At my monthly Property Manager’s luncheon yesterday in Austin, the general consensus among the 30+ property managers in attendence was that the leasing market has taken a nose dive since September. The number of renter calls has really slowed down. One manager remarked “I keep calling my own phone to make sure it’s working”.
Indeed, the Rental market seems to have slowed down, but the market stats don’t make that obvious. You’ll just have to take my word on it. So treat this prelude to the stats report as an asterik, noting that some homes are in fact leasing slower and for less money than a year ago, even if the general overall stats for October seem to be as good or better than a year ago.
So, let’s take a look at the October stats below, and notice that the average rents in Austin are up 3% over October last year. Median rents are the same, which is common for rentals, as the median doesn’t move often. Days on market look good at 31 average and 23 median. The average and median prices per square foot , however, are down. This is more in line with what the leasing agents and other property managers are reporting. The number of expired lease listings is up and the number of withdrawn listings has more than doubled from a year ago. See the chart below.
|Austin Real Estate Rental Market Update|
|Homes only (condos, duplexes, etc. not included) compiled from Austin MLS data|
|Sept 2008||Oct 2008||Oct 2007||Yr % Change|
|Avg $ SQFT||$0.74||$0.73||$0.70||5.25%|
|Not Rented %||26.90%||28.07%||19.64%||42.92%|
So in a market in which the phones are not ringing and inventory is building (from failed For Sale properties being converted to rentals), price drops and incentives are the only cure (assuming there are no condition issues). I had a house listed at $1,395 with ZERO showings for 1 month. We dropped it to $1,275 (for the first 6 months), which represents a $720 rent incentive, and it leased immediately thereafter. That $720 is equivilent to 16 days of vacancy at $1395, so as we approach the current tenant’s move-out date at the end of November, we had to get more agressive.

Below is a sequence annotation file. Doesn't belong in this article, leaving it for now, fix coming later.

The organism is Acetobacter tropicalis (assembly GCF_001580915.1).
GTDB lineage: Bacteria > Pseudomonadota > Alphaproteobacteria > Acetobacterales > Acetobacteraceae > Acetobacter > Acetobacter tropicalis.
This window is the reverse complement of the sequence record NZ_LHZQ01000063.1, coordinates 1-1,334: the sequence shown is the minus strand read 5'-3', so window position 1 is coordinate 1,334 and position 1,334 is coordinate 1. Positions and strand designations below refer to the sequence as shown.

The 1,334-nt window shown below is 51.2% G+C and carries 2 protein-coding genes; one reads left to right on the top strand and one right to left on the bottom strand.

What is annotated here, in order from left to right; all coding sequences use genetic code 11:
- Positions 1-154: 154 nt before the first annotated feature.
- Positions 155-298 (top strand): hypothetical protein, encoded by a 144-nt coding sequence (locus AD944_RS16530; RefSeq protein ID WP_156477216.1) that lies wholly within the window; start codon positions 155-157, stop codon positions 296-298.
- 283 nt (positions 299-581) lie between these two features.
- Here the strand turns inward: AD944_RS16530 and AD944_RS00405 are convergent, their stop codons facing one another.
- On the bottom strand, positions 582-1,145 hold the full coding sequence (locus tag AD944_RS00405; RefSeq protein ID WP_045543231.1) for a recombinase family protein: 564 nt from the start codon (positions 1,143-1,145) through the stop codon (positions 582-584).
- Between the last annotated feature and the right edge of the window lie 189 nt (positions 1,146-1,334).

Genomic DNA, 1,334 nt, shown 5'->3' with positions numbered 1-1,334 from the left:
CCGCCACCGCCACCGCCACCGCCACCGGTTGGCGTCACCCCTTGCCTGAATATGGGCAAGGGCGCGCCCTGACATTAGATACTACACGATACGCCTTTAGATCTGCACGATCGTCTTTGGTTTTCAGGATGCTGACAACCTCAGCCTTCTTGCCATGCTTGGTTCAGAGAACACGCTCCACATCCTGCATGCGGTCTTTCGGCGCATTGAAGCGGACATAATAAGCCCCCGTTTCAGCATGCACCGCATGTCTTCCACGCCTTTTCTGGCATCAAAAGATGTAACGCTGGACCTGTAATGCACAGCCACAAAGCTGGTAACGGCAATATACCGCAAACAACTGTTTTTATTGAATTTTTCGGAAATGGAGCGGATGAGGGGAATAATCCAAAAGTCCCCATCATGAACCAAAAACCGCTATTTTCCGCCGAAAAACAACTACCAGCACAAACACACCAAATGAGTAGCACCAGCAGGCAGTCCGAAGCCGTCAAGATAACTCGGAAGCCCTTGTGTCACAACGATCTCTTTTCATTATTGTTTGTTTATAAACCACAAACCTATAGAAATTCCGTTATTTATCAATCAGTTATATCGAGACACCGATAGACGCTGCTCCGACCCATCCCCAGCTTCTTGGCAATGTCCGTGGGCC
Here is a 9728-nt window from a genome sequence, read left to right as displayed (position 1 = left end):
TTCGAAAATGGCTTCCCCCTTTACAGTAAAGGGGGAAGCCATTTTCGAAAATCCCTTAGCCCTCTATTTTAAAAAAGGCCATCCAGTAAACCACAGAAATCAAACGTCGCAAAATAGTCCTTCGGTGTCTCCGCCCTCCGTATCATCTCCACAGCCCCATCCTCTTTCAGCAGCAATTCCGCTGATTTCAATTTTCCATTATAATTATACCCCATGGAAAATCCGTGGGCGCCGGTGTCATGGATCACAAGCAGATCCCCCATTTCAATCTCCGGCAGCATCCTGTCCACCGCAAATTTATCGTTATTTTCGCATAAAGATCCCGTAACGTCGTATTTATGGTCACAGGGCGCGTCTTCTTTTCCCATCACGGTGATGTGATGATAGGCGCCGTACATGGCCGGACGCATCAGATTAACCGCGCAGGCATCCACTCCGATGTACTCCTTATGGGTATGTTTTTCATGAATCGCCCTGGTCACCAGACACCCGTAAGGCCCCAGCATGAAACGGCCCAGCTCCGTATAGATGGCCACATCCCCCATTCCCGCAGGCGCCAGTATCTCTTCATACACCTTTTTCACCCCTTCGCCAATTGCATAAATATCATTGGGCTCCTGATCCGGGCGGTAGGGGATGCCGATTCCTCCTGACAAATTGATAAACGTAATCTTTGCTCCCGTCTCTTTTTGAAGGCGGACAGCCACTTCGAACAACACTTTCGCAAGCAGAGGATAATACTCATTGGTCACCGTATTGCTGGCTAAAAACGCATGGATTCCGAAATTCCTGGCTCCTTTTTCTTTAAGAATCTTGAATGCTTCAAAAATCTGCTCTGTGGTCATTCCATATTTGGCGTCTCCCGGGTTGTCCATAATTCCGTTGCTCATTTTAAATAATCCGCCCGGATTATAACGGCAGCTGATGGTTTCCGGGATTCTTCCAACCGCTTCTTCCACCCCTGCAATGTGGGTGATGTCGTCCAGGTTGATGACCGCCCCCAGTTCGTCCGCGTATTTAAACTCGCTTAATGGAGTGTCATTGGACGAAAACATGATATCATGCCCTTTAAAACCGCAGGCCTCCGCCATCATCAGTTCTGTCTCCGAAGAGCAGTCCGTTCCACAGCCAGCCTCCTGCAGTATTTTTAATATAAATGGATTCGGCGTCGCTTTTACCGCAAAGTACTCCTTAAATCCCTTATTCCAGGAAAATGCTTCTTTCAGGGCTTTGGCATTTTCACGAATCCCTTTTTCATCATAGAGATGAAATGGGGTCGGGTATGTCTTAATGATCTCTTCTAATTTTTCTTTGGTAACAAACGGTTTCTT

Below are the year to date leasing stats for Austin 2008 through October compared to 2007 Oct YTD.
|Austin Rental Market YTD Update – Oct 2008|
|Homes only (no condos, duplexes, etc) – Data from Austin MLS|
|Jan-Oct 08||Jan-Oct 07||Yr % Change|
|Avg $ SQFT||$0.74||$0.71||4.15%|
|Not Rented %||19%||16%||20.23%|
Note that the year to date improvements are much greater than October alone, which tells us that October was a much weaker leasing month than the prior months of 2008, and that the market is slowing down disproportionately to what we’ve experienced through the Spring and Summer 2008, compared to 2007. In other words, 2008 looks like it will be another up year, but some of the Spring/Summer strength is going to be eroded as we finish the year.
The graph below shows where the Austin rental market is with respect to its historic patterns. The graph tells a self explanatory tale. The rental market in Austin tanked after 9/11, and didn’t start upward again until 2006. We are still experiencing a slow climb up, but notice that our 2008 average rental rates are still lower than the rental rates 7 years ago.